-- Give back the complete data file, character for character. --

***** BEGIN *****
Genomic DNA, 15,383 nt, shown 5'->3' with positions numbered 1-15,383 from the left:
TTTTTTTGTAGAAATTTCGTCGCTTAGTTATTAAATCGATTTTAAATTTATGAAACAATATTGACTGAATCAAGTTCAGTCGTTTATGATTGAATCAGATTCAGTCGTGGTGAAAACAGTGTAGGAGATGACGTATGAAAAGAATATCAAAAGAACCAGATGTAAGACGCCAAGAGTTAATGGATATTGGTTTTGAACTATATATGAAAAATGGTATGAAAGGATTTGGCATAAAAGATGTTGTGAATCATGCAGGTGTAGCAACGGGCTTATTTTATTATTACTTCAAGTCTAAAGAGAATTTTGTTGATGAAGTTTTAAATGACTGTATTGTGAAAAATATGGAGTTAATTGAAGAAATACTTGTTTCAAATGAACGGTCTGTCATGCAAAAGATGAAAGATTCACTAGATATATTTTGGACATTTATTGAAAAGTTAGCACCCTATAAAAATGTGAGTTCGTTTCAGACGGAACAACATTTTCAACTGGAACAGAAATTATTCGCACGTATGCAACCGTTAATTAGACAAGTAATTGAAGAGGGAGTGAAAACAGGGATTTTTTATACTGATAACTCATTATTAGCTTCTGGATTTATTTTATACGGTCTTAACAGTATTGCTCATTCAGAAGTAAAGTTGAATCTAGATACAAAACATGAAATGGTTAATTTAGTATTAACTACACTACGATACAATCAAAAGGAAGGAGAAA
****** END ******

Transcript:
Genomic DNA, 15,383 nt, shown 5'->3' with positions numbered 1-15,383 from the left:
TTTTTTTGTAGAAATTTCGTCGCTTAGTTATTAAATCGATTTTAAATTTATGAAACAATATTGACTGAATCAAGTTCAGTCGTTTATGATTGAATCAGATTCAGTCGTGGTGAAAACAGTGTAGGAGATGACGTATGAAAAGAATATCAAAAGAACCAGATGTAAGACGCCAAGAGTTAATGGATATTGGTTTTGAACTATATATGAAAAATGGTATGAAAGGATTTGGCATAAAAGATGTTGTGAATCATGCAGGTGTAGCAACGGGCTTATTTTATTATTACTTCAAGTCTAAAGAGAATTTTGTTGATGAAGTTTTAAATGACTGTATTGTGAAAAATATGGAGTTAATTGAAGAAATACTTGTTTCAAATGAACGGTCTGTCATGCAAAAGATGAAAGATTCACTAGATATATTTTGGACATTTATTGAAAAGTTAGCACCCTATAAAAATGTGAGTTCGTTTCAGACGGAACAACATTTTCAACTGGAACAGAAATTATTCGCACGTATGCAACCGTTAATTAGACAAGTAATTGAAGAGGGAGTGAAAACAGGGATTTTTTATACTGATAACTCATTATTAGCTTCTGGATTTATTTTATACGGTCTTAACAGTATTGCTCATTCAGAAGTAAAGTTGAATCTAGATACAAAACATGAAATGGTTAATTTAGTATTAACTACACTACGATACAATCAAAAGGAAGGAGAAA